My Stoma Seems to be Changing Size/Shape. Is This Normal?
Changes to the size and shape of a stoma can occur with both new and established stomas. Multiple factors can contribute to these alterations.
Changes to the size and shape of a new stoma are normal during the post-operative period. Initially, after surgery, stomas are swollen (edematous). The swelling will gradually subside over a period of about 6 weeks after surgery. No one will be able to tell you exactly how large your stoma will be right after surgery, nor how much smaller it will be as the swelling settles. Regular measuring of the base of your stoma is important during this 6-week period so that you can maintain correct sizing of the opening of the flange/appliance that you are using. The opening of a traditional flange/appliance should be about 1/8th of an inch (3-4 millimeters) larger than the base of your stoma. Correct sizing will help to prevent irritation of the skin around your stoma, as well as prevent irritation (lacerations) to the stoma itself. Moldable flanges do not require this precision.
Changes to the size and shape of an established stoma can also occur over time. Most commonly, these changes result from weight gain. In general, weight gain of ten pounds (4.5 kilograms) or more can cause a stoma to “pull-in” and to become more flush with the surrounding skin. Weight gain may also change the contours of the skin surrounding your stoma. Consequently, your “usual” pouching system may no longer be appropriate, particularly if you are experiencing frequent leaks or the usual wear-time has decreased. If your weight has increased by more than 10 pounds since your ostomy surgery, you may benefit from contacting an Enterostomal Therapy Nurse (ET) to re-evaluate your pouching system. Equally, dramatic weight loss can impact stoma size and skin contours, also requiring re-evaluation of pouching systems.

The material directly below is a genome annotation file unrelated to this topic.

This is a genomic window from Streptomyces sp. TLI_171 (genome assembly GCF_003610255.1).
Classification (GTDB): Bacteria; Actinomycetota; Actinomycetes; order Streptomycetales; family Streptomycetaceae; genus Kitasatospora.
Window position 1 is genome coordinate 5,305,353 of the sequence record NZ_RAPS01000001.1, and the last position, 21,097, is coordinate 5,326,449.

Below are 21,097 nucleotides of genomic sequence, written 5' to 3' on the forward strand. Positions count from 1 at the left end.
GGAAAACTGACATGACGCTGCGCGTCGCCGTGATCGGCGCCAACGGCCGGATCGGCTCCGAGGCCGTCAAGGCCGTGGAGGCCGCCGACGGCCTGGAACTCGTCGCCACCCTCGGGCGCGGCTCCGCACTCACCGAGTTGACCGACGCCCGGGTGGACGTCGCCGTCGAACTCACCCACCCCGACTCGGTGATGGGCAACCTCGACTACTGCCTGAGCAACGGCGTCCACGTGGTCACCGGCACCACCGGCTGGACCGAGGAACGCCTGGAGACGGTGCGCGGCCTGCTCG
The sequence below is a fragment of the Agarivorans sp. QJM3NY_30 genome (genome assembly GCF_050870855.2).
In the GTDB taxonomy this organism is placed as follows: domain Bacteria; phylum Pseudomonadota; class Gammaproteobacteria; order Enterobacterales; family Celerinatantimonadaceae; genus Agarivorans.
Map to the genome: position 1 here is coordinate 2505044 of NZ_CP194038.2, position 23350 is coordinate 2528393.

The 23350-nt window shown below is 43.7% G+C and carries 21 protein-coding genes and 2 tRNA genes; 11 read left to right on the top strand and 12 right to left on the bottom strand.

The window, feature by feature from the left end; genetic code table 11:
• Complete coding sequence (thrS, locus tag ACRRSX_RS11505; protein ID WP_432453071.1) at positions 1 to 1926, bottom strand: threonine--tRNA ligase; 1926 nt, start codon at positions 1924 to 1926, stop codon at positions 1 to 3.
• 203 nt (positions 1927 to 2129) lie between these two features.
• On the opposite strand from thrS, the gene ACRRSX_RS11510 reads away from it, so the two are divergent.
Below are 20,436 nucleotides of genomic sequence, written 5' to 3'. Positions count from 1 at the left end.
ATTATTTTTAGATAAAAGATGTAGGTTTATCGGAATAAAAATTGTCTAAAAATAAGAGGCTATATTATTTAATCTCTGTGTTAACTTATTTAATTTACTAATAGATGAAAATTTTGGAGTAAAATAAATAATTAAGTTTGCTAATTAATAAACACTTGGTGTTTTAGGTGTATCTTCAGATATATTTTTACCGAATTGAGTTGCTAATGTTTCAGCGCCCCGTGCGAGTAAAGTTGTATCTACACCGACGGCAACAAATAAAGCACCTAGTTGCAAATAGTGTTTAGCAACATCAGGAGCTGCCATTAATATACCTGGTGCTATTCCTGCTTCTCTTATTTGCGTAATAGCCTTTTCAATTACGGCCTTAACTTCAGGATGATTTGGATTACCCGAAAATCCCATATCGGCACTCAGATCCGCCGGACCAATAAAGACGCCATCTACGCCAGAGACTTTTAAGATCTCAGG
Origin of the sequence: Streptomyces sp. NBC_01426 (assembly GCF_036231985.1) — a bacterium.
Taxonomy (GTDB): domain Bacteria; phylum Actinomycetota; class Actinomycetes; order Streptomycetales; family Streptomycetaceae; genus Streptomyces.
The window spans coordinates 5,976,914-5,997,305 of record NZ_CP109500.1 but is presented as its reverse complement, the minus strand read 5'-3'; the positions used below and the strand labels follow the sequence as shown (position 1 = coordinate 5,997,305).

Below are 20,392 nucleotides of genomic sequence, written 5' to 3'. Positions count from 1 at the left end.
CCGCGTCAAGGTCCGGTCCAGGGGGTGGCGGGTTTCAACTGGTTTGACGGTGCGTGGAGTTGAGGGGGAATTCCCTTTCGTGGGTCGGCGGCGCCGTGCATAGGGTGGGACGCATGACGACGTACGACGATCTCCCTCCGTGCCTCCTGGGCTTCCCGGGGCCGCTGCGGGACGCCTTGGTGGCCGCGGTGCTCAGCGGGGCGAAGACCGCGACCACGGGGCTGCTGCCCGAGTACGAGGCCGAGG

For women who have stomas and who become pregnant, regular re-evaluation of the stoma and pouching system is recommended throughout the pregnancy. The weight gain experienced during pregnancy (particularly in the second and third trimesters) can cause the stoma to become flush, or even retracted during the later stages. Maintaining regular contact with an ET will help to determine appropriate changes to the pouching system as the pregnancy progresses.
A lengthening (or prolapse) of the stoma can occur. While peristalsis will normally cause minor changes to the length of the stoma, the stoma may also excessively lengthen. You may notice that the stoma lengthens (or prolapses) while standing or after coughing, then may return to normal (reduce) after you lie down. If you notice that your stoma is prolapsing, you should contact an ET for re-evaluation of your pouching and management of the prolapse.
Some people may develop hernias around the stoma (peristomal hernias), causing a bulging of the skin. Again, this bulging may cause significant changes to the size and shape of your stoma. An ET will be able to help you reassess your pouching as well as assist with the evaluation and management of the hernia.
Lastly, changes can result simply from aging. As muscle and skin lose strength and tone, changes to the stoma and the contours of the surrounding skin may require alterations to the size and type of pouching used. Generally, it is recommended that people with established stomas have their care re-evaluated annually by an Enterostomal Therapy Nurse.